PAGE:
And I realised, as part of the Roman Empire, there were people from all over Europe, all over the Mediterranean, North Africa, that were coming to Britain. I mean, most of them came and worked or were stationed there for a number of years and will have left, but some settled, as well.


That were kind of an advantages and a disadvantage, as well. I looked at armies that were garrisoned at places like the Antonine Wall, and Hadrian’s Wall and there were some from as far away as Armenia, Syria, Algeria – or what would be modern day Algeria. So it proves that the extent of the Roman Empire, but that in itself, went on to be one of the reasons that it collapsed around AD400 because the Empire was over extended. That really kind of did foresee the decline of the Roman Empire.


Yes. I think what interests me, is the fact that in modern times, people think of immigrants, people coming you know, people coming to this country think of it as being a twentieth century thing, but actually, it’s been happening throughout history. People who have come to this country, and black people have come to this country, or – as I was saying earlier – it was the black people who were here first, and then the paler people who came. It’s just interesting having that kind of historical look on the modern discussions of immigration.
Mark That’s great. Thank you very much Christine and John. I hope our listeners have found that useful and next week, we’ll pick this up, by looking at some more of these people who came over to Britain in the er, in the distant past.

Language Support


This is the part of the podcast where I choose a few words or phrases and explain them in a bit more detail.

Today, at the beginning, in … when we were introducing ourselves, Christine said

“I’m taken aback by the fact that it gets dark so early”

to be taken aback is another way of saying ‘surprised’ – she was surprised that it was getting dark so early.

John, when he was introducing himself, that he’d been doing some “online ESOL”- online means using the internet or, in our case, quite often Zoom or WhatsApp.

ESOL stands for English for Speakers of Other Languages, and so, it is an expression used for the teaching of English to those, for whom English is not their first language. It’s what we are about, in this podcast.

Then I’m going to choose two expressions which John used, which are part of his Yorkshire dialect. We’ve explained in previous episodes that there are different dialects in different parts of the country, as in most countries and in most languages. John is from Yorkshire, and he uses some expressions that are Yorkshire expressions, rather than standard English. For example, when he was talking about Boudicca – he said,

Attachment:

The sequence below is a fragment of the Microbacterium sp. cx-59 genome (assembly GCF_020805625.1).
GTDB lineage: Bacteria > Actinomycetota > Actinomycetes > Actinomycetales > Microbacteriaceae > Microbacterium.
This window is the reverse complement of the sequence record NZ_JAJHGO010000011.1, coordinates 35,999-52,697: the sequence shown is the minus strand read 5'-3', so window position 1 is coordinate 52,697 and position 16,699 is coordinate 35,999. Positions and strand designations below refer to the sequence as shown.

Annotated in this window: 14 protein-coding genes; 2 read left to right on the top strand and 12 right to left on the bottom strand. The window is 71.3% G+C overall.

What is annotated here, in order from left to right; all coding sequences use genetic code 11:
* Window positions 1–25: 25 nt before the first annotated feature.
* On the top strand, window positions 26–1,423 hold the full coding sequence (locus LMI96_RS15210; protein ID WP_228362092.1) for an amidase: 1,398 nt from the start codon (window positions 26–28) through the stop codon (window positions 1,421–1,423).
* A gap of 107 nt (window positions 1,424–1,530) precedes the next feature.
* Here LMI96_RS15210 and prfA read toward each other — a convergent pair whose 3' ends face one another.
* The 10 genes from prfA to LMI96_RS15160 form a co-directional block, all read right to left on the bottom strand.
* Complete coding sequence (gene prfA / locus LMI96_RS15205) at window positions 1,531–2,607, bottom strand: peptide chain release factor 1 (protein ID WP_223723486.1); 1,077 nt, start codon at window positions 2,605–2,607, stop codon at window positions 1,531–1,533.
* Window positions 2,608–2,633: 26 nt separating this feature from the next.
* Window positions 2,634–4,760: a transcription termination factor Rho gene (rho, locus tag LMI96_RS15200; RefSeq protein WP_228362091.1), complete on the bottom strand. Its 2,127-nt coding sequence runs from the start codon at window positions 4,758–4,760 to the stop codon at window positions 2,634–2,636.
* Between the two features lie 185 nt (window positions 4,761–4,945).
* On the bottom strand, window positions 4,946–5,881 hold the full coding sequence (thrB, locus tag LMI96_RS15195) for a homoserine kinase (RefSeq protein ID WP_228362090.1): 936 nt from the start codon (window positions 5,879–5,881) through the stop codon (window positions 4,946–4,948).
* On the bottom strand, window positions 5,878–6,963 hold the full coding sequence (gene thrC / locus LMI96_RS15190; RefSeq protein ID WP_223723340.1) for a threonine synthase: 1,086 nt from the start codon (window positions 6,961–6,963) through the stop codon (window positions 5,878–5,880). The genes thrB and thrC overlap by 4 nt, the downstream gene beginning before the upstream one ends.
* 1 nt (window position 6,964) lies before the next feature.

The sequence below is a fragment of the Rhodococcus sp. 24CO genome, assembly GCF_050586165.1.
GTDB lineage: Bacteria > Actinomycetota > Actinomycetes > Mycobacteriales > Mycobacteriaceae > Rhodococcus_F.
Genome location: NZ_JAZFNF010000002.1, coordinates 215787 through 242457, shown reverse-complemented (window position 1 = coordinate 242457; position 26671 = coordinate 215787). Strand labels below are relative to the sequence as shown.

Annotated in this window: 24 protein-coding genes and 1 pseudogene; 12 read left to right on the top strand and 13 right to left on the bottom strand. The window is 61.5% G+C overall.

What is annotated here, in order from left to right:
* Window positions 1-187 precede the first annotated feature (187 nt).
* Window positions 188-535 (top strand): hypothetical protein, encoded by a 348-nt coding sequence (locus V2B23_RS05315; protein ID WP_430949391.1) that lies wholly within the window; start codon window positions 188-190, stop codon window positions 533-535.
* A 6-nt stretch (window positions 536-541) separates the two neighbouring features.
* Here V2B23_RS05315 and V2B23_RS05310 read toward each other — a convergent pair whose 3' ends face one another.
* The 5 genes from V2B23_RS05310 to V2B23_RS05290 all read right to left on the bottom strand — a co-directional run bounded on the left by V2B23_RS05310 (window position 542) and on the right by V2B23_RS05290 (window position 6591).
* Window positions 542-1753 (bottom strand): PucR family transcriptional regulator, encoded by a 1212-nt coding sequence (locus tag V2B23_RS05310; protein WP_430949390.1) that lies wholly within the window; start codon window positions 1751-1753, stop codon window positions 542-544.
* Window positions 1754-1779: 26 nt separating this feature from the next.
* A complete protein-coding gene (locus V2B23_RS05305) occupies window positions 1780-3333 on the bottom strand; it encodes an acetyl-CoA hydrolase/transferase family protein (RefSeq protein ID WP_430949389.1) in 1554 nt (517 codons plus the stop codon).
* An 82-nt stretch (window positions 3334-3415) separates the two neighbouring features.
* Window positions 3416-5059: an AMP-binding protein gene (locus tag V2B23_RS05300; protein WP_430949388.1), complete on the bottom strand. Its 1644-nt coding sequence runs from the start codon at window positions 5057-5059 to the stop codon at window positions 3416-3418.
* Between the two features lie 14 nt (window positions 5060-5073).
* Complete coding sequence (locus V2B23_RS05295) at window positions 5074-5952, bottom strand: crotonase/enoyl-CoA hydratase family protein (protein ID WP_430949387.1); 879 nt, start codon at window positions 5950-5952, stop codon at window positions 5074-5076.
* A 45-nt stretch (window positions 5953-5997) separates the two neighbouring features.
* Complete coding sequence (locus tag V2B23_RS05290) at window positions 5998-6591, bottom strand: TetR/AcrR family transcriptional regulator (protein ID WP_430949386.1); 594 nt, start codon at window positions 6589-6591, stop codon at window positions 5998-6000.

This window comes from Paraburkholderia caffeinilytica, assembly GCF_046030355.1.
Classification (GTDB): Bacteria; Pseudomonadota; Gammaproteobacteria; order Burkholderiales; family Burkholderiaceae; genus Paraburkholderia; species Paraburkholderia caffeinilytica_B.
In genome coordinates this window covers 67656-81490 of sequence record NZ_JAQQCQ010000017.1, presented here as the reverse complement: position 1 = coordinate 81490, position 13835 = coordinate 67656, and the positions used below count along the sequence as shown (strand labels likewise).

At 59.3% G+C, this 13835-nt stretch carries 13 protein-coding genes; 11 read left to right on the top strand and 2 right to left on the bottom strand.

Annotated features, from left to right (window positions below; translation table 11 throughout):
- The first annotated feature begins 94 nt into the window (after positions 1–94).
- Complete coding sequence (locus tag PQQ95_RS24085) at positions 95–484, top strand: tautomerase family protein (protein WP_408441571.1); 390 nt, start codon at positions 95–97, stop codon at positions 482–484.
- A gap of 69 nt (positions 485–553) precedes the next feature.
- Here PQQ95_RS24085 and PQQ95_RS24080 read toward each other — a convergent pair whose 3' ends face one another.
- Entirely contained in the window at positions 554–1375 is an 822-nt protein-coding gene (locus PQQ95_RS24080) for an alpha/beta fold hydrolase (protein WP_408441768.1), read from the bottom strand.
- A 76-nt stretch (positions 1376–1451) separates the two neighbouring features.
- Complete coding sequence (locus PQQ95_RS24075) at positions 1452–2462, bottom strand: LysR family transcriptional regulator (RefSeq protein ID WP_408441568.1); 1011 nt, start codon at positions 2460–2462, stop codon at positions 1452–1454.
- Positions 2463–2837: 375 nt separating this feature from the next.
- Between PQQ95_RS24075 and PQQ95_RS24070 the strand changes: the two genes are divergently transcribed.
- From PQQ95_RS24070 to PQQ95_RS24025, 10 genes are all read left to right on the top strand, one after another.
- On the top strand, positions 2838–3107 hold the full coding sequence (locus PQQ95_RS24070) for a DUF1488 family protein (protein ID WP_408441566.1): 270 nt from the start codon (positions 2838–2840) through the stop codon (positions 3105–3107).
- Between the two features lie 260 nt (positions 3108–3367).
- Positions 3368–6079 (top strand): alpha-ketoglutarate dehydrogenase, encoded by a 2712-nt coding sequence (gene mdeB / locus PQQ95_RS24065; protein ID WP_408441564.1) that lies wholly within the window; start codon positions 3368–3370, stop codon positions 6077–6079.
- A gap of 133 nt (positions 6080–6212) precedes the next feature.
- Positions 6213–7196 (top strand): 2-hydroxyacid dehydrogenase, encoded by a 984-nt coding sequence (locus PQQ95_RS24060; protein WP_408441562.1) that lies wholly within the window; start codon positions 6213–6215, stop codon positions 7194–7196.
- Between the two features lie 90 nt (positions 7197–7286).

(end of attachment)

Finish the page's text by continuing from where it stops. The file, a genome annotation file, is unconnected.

“she was treat really, really badly”

and that in standard English, that would be she was treated really, really badly and that would mean – that means she wasn’t looked after, the behaviour towards her was bad. But the Yorkshire expression is “trett”, and standard English is “treated”.

Finally, when John was talking about a battle, he said

“we are not sure where it were” .

That is a Yorkshire expression for saying “we’re not sure where it was”, “where it took place”.

That’s it for this week, you can find the transcript – that’s the written version of this episode – on our website: www.staugustinescentrehalifax.org.uk

And that’s where you can also find links to all the other episodes and the transcripts, so you can listen and read along at the same time.

That’s also where you can find out how to donate, to help our work. We are a charity supporting particularly, refugees, asylum seekers and migrants but also, all those in need in our local area and we would welcome your support, if you felt able to give it. If you follow on the website, the links to “Get Involved” and “Donate”.

We also have an email address – that’s englishforlifeintheUK@gmail.com and we would love to hear from you – your thoughts on our podcast and ideas for the future.

We also have a Twitter account : @EsolSaint and there is additional material on that site.

I will spell out all those addresses: So, the website: w-w-w.-s-t-a-u-g-u-s-t-I-n-e-s-c-e-n-t-r-e-h-a-l-i-f-a-x.org.uk So that’s the website.

The email is: englishforlifeintheUK – And that’s for spelt: english-f-o-r
And finally, the Twitter account: that’s spelt: E-s-o-l-S-a-I-n-t

Thank you very much for joining us and we will be back with you, very soon.
Goodbye for now.

2020-12-04T17:41:03+00:004th December, 2020|Podcasts|